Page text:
BUTABARBITAL

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Created Mar 2019 | Updated Nov 2020

BUTABARBITAL

  • [BUTISOL]
  • [SECBUTABARBITAL]

FIORINAL | BUTIBEL | BUTALBITAL | BUTALBITAL WITH ASPIRIN

DEA CODE 2100: Schedule 3

Butisol (butabarbital) is a barbiturate. It works by calming and relaxing you so you're able to sleep. It works very quickly to help you fall asleep, within 45-60 minutes, and it lasts 6-8 hours. But is not very good for sleeping problems because it can be addictive. Your body can get used to needing Butisol for sleeping. Butisol can interact with a lot of medicines, vitamins and supplements.

Butisol doesn't work as well after you've been taking it for two weeks because your body gets used to it. Also, it can be very dangerous if you try to stop taking Butisol suddenly if you've been on it for a long time. Talk to your doctor if you want to stop taking it.

People on Butisol have reported changes in behavior or unusual behaviors. This includes hallucinations and worsening depression. People have also done activities in their sleep while taking Butisol that they don't remember, like driving, cooking and eating, and making phone calls. Talk to your doctor right away since you should probably be on a different medicine.

Don't drink alcohol or take narcotics, tranquilizers or antihistamines if you're taking Butisol (butabarbital). This can slow down your breathing.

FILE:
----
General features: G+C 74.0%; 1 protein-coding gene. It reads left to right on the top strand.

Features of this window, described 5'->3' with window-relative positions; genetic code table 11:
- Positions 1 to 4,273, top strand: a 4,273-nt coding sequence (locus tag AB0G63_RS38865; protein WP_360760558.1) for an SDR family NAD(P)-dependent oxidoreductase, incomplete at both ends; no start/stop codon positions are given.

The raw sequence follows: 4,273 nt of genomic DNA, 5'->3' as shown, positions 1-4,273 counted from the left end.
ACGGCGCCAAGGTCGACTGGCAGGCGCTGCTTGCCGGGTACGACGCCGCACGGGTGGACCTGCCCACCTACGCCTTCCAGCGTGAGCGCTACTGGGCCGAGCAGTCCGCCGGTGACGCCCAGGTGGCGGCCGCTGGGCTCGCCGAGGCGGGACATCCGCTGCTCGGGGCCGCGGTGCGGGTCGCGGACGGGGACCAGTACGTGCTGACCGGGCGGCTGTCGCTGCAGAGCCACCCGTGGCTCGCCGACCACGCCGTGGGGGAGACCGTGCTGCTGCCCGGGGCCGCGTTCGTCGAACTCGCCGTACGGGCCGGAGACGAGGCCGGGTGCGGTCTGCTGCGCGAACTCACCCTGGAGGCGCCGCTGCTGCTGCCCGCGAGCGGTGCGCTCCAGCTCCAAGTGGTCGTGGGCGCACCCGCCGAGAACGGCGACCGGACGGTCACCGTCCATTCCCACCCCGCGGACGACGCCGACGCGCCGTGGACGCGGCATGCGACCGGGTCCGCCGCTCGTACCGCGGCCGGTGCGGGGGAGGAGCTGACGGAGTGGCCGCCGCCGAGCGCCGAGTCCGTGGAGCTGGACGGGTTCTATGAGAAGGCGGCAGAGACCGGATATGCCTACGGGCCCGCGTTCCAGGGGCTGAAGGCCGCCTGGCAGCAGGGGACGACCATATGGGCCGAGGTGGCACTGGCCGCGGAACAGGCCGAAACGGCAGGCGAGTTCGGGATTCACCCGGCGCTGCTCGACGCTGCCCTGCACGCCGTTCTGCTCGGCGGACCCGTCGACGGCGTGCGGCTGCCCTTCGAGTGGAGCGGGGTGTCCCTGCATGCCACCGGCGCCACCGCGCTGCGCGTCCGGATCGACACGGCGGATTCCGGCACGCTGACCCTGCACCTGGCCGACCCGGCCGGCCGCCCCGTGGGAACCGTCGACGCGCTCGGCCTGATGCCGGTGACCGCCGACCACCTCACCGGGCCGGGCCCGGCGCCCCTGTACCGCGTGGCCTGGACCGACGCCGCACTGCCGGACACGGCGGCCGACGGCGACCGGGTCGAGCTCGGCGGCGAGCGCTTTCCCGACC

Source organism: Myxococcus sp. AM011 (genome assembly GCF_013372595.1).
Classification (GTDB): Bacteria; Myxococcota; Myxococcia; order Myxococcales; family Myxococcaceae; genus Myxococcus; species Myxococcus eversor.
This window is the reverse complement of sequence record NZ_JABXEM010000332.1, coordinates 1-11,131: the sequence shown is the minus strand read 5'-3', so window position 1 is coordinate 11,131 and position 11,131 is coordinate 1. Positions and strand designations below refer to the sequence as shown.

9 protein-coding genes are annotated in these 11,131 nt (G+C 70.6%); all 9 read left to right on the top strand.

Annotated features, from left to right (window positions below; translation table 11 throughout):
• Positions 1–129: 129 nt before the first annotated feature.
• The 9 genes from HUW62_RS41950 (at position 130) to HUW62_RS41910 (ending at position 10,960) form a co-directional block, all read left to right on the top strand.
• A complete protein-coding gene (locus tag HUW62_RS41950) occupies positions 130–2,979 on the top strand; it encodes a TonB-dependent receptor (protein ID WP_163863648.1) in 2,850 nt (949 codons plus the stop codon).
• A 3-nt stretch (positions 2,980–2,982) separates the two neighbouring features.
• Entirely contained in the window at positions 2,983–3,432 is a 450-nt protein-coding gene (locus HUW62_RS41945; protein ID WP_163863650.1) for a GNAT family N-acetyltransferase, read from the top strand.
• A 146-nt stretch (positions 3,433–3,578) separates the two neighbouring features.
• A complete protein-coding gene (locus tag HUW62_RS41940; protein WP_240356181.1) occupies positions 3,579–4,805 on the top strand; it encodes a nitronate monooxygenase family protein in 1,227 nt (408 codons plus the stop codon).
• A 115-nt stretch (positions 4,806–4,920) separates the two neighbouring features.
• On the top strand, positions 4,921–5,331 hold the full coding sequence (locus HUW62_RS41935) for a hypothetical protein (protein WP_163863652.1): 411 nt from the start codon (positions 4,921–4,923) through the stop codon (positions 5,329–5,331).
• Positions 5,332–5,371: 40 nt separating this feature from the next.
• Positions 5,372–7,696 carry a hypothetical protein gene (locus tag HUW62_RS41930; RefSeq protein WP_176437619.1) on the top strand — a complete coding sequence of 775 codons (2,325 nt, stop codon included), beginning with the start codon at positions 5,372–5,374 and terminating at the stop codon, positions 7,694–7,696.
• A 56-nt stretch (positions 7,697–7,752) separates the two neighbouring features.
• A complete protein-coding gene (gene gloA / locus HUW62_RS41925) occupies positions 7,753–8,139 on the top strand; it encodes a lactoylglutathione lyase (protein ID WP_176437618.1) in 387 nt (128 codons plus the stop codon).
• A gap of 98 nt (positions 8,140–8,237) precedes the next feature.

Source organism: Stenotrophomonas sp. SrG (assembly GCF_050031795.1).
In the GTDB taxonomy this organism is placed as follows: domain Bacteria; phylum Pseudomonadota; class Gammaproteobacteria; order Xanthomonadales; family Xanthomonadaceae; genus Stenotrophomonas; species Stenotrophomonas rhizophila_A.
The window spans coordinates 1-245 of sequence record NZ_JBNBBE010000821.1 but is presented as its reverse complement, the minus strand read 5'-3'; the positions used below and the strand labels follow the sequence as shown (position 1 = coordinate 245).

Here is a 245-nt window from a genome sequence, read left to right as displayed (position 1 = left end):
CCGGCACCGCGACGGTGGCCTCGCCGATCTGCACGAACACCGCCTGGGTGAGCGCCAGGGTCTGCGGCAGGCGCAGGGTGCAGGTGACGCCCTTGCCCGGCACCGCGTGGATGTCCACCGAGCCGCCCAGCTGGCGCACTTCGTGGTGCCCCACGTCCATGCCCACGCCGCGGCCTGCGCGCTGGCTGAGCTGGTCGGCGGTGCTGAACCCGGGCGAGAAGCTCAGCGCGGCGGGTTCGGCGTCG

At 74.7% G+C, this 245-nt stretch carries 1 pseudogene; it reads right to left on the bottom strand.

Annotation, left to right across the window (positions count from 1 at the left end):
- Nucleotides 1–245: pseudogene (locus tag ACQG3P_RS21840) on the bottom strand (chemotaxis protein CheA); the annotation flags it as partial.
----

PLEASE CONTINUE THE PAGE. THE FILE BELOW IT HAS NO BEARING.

Barbiturates are non-selective depressants of the central nervous system. Butabarbital is one of them, which is used under brand name butisol sodium as a sedative or hypnotic. Like other barbiturates, butabarbital is capable of producing all levels of CNS mood alteration from excitation to mild sedation, to hypnosis, and deep coma. The mechanism of action by which barbiturates exert their effect is not yet completely understood, but is assumed, that butabarbital binds at a distinct binding site associated with a Cl- ionopore at the GABAA receptor, increasing the duration of time for which the Cl- ionopore is open. The post-synaptic inhibitory effect of GABA in the thalamus is, therefore, prolonged.

Trade Name = Butisol

Butabarbital is used on a short-term basis to treat insomnia (difficulty falling asleep or staying asleep). It is also used to relieve anxiety, including anxiety before surgery. Butabarbital is in a class of medications called barbiturates. It works by slowing activity in the brain. Butabarbital comes as a tablet and solution (liquid) to take by mouth. When butabarbital is used to treat insomnia, it is usually taken at bedtime as needed for sleep. When butabarbital is used to relieve anxiety before surgery, it is usually taken 60 to 90 minutes before surgery. When butabarbital is used to relieve anxiety, it is usually taken three to four times a day.

Butabarbital should normally be taken for short periods of time. If you take butabarbital for 2 weeks or longer, butabarbital may not help you sleep as well or control your anxiety as it did when you first began to take the medication. If you take butabarbital for a long time, you also may develop dependence ('addiction,' a need to continue taking the medication) on butabarbital.

Interactions:

Drug Interactions (527) Alcohol/Food Interactions (1) Disease Interactions (11)


What other drugs will affect Butabarbital?

A total of 527 drugs are known to interact with Butabarbital.

  • 31 major drug interactions
  • 475 moderate drug interactions
  • 21 minor drug interactions

Breastfeeding:

Summary of Use During Lactation:
Because there is little published experience with butabarbital during breastfeeding, other agents may be preferred, especially while nursing a newborn or preterm infant.

Alternate Drugs to Consider:

Pediatric:
Appropriate studies to date have not demonstrated pediatric-specific problems that would limit the usefulness of butabarbital in children when used before a surgical procedure.